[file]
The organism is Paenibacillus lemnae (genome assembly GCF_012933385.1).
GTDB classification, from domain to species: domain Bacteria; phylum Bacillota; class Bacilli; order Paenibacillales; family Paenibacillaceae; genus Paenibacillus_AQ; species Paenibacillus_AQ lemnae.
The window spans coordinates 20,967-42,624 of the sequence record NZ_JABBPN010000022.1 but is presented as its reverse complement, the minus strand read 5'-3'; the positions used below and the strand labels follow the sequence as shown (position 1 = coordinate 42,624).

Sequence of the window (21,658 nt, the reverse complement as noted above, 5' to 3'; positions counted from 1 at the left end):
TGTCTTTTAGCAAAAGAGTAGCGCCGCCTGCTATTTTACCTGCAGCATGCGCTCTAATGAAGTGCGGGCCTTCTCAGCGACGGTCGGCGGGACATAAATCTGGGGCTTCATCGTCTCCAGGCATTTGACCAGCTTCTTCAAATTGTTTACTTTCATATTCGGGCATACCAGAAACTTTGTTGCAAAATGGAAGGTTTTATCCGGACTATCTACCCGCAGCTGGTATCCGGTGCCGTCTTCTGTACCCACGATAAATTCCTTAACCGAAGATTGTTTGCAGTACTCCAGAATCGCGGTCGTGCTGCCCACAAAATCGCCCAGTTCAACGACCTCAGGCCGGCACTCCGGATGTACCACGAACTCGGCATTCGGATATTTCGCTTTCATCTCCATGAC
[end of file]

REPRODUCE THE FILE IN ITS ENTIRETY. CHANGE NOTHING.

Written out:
The organism is Paenibacillus lemnae (genome assembly GCF_012933385.1).
GTDB classification, from domain to species: domain Bacteria; phylum Bacillota; class Bacilli; order Paenibacillales; family Paenibacillaceae; genus Paenibacillus_AQ; species Paenibacillus_AQ lemnae.
The window spans coordinates 20,967-42,624 of the sequence record NZ_JABBPN010000022.1 but is presented as its reverse complement, the minus strand read 5'-3'; the positions used below and the strand labels follow the sequence as shown (position 1 = coordinate 42,624).

Sequence of the window (21,658 nt, the reverse complement as noted above, 5' to 3'; positions counted from 1 at the left end):
TGTCTTTTAGCAAAAGAGTAGCGCCGCCTGCTATTTTACCTGCAGCATGCGCTCTAATGAAGTGCGGGCCTTCTCAGCGACGGTCGGCGGGACATAAATCTGGGGCTTCATCGTCTCCAGGCATTTGACCAGCTTCTTCAAATTGTTTACTTTCATATTCGGGCATACCAGAAACTTTGTTGCAAAATGGAAGGTTTTATCCGGACTATCTACCCGCAGCTGGTATCCGGTGCCGTCTTCTGTACCCACGATAAATTCCTTAACCGAAGATTGTTTGCAGTACTCCAGAATCGCGGTCGTGCTGCCCACAAAATCGCCCAGTTCAACGACCTCAGGCCGGCACTCCGGATGTACCACGAACTCGGCATTCGGATATTTCGCTTTCATCTCCATGAC